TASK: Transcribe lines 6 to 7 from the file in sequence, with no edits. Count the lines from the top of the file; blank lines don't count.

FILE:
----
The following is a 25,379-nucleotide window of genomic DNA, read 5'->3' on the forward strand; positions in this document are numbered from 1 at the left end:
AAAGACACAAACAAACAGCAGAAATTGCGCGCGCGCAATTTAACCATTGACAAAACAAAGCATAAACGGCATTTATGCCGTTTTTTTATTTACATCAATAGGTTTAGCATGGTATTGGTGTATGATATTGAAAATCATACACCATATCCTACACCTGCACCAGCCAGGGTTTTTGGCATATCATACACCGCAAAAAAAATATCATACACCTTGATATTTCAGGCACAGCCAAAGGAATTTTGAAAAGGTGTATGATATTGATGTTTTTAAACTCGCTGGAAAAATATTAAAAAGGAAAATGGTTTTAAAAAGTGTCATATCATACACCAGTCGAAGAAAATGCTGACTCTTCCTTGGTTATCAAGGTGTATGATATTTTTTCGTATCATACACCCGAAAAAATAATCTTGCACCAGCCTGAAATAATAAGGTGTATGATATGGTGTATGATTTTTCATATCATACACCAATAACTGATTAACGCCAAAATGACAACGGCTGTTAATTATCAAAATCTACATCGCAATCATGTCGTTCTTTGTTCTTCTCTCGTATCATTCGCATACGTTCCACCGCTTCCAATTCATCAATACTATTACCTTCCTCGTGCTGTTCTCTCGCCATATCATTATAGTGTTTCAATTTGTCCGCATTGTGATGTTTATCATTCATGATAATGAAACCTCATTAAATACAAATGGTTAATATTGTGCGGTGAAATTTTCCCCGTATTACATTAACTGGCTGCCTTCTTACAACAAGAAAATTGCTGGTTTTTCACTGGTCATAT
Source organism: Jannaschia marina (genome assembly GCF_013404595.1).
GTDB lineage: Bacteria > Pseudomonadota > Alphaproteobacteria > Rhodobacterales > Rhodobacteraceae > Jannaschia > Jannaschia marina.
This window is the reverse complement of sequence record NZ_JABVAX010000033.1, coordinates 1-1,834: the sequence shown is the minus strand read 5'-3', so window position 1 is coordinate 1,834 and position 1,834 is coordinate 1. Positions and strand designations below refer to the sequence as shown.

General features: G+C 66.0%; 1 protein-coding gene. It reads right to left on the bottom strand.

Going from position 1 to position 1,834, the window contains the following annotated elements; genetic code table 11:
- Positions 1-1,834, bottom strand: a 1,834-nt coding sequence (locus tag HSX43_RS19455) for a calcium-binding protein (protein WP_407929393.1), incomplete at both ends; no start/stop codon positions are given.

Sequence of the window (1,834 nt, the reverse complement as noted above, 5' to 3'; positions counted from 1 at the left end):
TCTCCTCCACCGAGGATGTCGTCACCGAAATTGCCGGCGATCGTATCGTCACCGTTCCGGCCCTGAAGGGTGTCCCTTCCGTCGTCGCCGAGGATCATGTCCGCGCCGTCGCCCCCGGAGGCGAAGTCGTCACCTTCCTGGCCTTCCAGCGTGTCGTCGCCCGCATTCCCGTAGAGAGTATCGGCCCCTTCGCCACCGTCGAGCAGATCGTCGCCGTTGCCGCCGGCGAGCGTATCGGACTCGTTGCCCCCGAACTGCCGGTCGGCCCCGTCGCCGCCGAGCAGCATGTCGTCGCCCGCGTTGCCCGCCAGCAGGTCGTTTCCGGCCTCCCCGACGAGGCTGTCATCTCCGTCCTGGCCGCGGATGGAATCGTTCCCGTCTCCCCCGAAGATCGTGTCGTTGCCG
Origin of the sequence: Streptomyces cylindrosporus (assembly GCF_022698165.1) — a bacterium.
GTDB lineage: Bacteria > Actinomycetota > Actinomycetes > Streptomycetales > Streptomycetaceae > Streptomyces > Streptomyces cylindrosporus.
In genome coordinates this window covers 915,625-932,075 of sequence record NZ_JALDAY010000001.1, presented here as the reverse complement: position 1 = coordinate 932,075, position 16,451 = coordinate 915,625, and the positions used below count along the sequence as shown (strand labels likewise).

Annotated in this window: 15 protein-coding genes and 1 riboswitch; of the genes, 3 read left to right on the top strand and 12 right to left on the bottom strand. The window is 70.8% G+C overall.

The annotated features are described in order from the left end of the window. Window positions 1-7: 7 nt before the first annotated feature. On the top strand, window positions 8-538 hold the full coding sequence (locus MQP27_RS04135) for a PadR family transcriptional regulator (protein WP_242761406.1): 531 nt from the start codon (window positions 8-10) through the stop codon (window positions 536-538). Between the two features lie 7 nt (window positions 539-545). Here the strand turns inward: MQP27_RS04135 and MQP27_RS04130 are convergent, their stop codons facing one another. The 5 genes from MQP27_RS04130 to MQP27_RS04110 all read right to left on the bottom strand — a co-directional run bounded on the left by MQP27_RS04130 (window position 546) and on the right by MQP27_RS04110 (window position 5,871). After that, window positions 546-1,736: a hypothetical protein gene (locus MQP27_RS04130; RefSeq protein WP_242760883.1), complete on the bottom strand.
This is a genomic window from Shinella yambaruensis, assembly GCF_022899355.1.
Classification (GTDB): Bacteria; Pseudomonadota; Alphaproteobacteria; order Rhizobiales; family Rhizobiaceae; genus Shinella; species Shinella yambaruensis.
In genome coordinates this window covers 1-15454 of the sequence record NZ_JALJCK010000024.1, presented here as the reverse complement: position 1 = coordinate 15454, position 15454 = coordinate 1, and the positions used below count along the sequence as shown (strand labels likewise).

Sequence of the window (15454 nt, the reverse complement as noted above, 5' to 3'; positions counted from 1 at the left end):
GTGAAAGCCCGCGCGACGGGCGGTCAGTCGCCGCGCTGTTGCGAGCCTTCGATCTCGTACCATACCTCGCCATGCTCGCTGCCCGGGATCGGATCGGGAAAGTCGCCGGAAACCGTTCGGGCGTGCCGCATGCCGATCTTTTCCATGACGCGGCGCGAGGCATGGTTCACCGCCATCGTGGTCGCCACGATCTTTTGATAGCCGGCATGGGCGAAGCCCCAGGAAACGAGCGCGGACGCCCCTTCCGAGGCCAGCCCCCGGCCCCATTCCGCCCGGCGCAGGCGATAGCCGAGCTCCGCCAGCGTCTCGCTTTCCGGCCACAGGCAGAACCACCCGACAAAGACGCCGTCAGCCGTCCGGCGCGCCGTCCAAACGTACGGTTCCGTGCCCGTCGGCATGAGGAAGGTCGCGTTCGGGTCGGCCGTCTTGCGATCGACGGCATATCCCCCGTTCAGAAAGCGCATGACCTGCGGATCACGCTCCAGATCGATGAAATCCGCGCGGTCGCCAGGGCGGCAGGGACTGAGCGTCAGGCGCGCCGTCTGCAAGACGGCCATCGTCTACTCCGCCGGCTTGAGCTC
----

General features: G+C 66.0%; 1 protein-coding gene. It reads right to left on the bottom strand.

Going from position 1 to position 1,834, the window contains the following annotated elements; genetic code table 11: